Indiana Pacific Wheel Race - Mike Hall.

This blog post isn't a happy or a good one that I wanted to write.  Tragically, last night one of my heroes died.   As I write this, Europe is still waking up to the news and the whole endurance racing, rando/audax community is still coming to terms with it.   It has been announced that Mike Hall was killed in a road accident early morning in Australia while racing the Indiana Pacific Wheel Race while in second place.

Last night I had a busy evening prepping a bike for this weekends training.   Today I had a plan to execute:  Mrs Stav will be at the gym so do kids breakfast; get to work early-ish; last 3 weeks have been mental so update blog; settle to a bit of paper writing; eat more food; start work day.

Things didn't go that way and makes it a little irrelevant in light of recent events.   As many males will do, the alarm went off and I went to the toilet, flipped open the phone and started to read Reddit.   That was where I found out.  After an extremely exciting 13 days of adventure racing and watching the Kritsof/Mike fight move eastwards, the news was shocking.   Seeing the headline of "Grave concern for Indiana Pacific Wheel Race rider........" and the thumbnail image of Mike, yeah, there are something that you never want to read.   Some links you fear to open.

At the moment, the circumstance and specifics haven't been made public (and I'm not sure if I want to know all the details) so there is no point in speculating as to the nature of the accident.   I'm sure we'll know in the days to come but there are many different situations, possibilities and so on that could have played out.   As someone who's ridden miles and has a limited experience in adventure riding, a lot of thoughts and fears open up in my mind.   None of them pleasant.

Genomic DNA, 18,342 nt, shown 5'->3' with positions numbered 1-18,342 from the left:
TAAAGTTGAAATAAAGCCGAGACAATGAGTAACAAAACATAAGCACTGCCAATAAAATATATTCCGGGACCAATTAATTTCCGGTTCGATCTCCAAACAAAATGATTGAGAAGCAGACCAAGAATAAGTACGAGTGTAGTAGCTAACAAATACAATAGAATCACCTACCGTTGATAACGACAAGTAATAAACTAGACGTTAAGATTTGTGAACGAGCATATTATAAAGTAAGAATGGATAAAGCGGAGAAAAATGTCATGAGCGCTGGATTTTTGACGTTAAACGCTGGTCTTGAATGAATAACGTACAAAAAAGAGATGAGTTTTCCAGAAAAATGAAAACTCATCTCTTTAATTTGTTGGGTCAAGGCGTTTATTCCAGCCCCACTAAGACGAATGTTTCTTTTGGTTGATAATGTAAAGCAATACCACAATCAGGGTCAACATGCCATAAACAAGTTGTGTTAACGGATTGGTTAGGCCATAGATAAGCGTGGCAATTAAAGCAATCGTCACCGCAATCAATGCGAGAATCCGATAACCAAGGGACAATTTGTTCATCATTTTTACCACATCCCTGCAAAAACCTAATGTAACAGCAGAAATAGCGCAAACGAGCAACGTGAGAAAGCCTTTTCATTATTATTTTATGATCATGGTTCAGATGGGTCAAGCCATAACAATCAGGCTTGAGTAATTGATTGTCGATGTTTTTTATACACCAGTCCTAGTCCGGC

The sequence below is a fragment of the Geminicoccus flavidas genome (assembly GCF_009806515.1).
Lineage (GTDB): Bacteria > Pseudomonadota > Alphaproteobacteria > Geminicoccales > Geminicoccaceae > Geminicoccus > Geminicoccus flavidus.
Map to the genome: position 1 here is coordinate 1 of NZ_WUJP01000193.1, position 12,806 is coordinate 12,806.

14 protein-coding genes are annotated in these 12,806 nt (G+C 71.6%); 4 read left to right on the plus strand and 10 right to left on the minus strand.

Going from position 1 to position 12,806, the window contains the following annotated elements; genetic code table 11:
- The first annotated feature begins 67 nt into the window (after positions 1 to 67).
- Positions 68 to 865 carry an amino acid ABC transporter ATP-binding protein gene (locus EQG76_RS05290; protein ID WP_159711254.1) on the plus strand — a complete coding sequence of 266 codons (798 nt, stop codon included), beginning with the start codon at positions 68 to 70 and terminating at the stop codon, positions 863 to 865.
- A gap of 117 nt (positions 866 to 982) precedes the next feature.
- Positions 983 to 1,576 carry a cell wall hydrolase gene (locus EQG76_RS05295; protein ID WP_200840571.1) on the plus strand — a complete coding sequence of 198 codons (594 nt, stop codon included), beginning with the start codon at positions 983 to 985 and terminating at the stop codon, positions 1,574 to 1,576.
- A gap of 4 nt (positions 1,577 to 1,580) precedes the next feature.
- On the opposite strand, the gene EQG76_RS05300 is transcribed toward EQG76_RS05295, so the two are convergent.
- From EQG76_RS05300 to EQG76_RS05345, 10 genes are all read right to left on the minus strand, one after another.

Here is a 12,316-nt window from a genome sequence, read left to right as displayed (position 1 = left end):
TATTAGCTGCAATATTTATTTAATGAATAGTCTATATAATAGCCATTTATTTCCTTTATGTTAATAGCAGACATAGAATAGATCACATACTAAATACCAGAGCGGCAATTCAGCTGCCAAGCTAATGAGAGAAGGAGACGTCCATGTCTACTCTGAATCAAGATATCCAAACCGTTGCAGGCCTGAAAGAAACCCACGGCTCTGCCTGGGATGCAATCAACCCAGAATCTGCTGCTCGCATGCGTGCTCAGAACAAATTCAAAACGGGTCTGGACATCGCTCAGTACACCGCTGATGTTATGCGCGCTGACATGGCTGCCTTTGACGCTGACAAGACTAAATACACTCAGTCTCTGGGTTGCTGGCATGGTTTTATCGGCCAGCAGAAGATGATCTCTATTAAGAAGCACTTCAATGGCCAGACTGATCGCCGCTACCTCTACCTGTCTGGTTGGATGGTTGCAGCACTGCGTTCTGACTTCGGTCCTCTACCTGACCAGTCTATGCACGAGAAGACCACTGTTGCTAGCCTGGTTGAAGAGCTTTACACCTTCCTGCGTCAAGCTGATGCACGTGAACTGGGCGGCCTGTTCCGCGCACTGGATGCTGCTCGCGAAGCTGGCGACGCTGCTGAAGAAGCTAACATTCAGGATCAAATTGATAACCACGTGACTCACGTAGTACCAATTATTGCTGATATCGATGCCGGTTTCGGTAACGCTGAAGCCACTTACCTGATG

In respect, the IPWR has been scratched with Kristof hours away from making it to the finish line.

For me, it's more then a little bit crushing; one of my heroes will no longer have a name to dot crossing continents and this strikes home the dangers of being on the road.   Last night I excitedly fixed up my race bike ready for training this weekend, the coming months and LEL.   The TCR, TransAm and IndiPac riders have always inspired me and shown me which way to develop, kit to experiment with and always told me "I can go that little bit further."

Last night, I was discussing the virtues of this kind of racing with Mrs Stav - the public have access and the majority of the stories and reporting I've seen on IndiPac has not been through established news networks, but by social media from other passionate cyclists.   The reality of adventure and endurance riding is the very social and public element to super-human achievements.  Krtistof trains on public roads around Belgium.   Mike Hall was extremely approachable and normal.  Shell rides for Leicester Forest CC, a stones throw from me.  Steve Abraham's is on the public roads everyday riding HAMR.   If you want to see these people doing what they do, they are training, racing and riding in and around public places everyday.   The public reporting and coverage of the IndiPac has been one of the race highlights - no VIP car to a stadium, security cordon and then the show before a VIP after-party and whisked away in a blacked out limo and a massive pay, just Twitter and Facebook post from very ordinary people showing Kristof sharing a plate of pasta with local kids the other night.  At the same time, being in public is what makes the sport fearful.  The dichotomy of availability contrasts to the real fear of vulnerability.

This isn't the time to discuss the relationships, politics or controversies of cyclists and cars, or speculate what happened, it's just an extremely poignant and shocking event in adventure racing and a loss of one of Britain's greatest (and to the wider public largely unknown) cycling heroes.

Mike, like so many people should be, was fantastically "normal."

Ride In Peace Mike.   I'll miss your dot.


  1. Thanks for sharing, we are all saddened by Mike's passing....let us take inspiration from him and the spirit in which he rode....

    1. Seeing the Twitter, Facebook and cycling news response is pretty humbling. I never got to meet Mike, but was always in awe of his abilities - and dot watched him. He inspired me, and his spirit was just mental. I hope he inspires more to push a pedal - an extra 500m after >300km, a first 50m after decades off a bike or 5m on their first push bike.


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